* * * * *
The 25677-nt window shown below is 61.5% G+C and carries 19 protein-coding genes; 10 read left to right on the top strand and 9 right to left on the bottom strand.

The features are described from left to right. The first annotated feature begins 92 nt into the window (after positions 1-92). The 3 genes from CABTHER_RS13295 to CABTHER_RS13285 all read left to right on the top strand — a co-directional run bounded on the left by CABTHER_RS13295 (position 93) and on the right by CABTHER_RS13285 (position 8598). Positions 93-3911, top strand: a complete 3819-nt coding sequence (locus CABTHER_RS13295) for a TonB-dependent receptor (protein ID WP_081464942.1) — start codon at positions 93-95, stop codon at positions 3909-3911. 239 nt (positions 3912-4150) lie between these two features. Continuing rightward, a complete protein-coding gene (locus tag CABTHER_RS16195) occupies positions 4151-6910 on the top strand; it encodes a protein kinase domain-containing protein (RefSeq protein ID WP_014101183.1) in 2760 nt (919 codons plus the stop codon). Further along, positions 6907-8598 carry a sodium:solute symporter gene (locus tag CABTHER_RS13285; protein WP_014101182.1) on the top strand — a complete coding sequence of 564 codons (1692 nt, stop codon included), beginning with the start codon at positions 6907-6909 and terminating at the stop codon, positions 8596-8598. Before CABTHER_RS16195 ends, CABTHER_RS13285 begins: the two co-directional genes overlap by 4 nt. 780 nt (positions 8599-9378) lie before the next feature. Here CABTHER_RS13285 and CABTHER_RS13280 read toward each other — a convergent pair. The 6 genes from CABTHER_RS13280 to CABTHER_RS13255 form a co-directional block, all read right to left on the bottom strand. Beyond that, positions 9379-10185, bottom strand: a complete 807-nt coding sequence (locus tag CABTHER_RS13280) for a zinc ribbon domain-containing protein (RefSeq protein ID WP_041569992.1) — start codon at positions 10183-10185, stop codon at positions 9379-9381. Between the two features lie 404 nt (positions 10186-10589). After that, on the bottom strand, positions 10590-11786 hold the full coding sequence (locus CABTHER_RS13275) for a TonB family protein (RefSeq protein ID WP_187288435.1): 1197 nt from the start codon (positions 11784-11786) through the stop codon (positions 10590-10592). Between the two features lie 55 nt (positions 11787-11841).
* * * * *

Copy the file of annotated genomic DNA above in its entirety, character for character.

The 25677-nt window shown below is 61.5% G+C and carries 19 protein-coding genes; 10 read left to right on the top strand and 9 right to left on the bottom strand.

The features are described from left to right. The first annotated feature begins 92 nt into the window (after positions 1-92). The 3 genes from CABTHER_RS13295 to CABTHER_RS13285 all read left to right on the top strand — a co-directional run bounded on the left by CABTHER_RS13295 (position 93) and on the right by CABTHER_RS13285 (position 8598). Positions 93-3911, top strand: a complete 3819-nt coding sequence (locus CABTHER_RS13295) for a TonB-dependent receptor (protein ID WP_081464942.1) — start codon at positions 93-95, stop codon at positions 3909-3911. 239 nt (positions 3912-4150) lie between these two features. Continuing rightward, a complete protein-coding gene (locus tag CABTHER_RS16195) occupies positions 4151-6910 on the top strand; it encodes a protein kinase domain-containing protein (RefSeq protein ID WP_014101183.1) in 2760 nt (919 codons plus the stop codon). Further along, positions 6907-8598 carry a sodium:solute symporter gene (locus tag CABTHER_RS13285; protein WP_014101182.1) on the top strand — a complete coding sequence of 564 codons (1692 nt, stop codon included), beginning with the start codon at positions 6907-6909 and terminating at the stop codon, positions 8596-8598. Before CABTHER_RS16195 ends, CABTHER_RS13285 begins: the two co-directional genes overlap by 4 nt. 780 nt (positions 8599-9378) lie before the next feature. Here CABTHER_RS13285 and CABTHER_RS13280 read toward each other — a convergent pair. The 6 genes from CABTHER_RS13280 to CABTHER_RS13255 form a co-directional block, all read right to left on the bottom strand. Beyond that, positions 9379-10185, bottom strand: a complete 807-nt coding sequence (locus tag CABTHER_RS13280) for a zinc ribbon domain-containing protein (RefSeq protein ID WP_041569992.1) — start codon at positions 10183-10185, stop codon at positions 9379-9381. Between the two features lie 404 nt (positions 10186-10589). After that, on the bottom strand, positions 10590-11786 hold the full coding sequence (locus CABTHER_RS13275) for a TonB family protein (RefSeq protein ID WP_187288435.1): 1197 nt from the start codon (positions 11784-11786) through the stop codon (positions 10590-10592). Between the two features lie 55 nt (positions 11787-11841).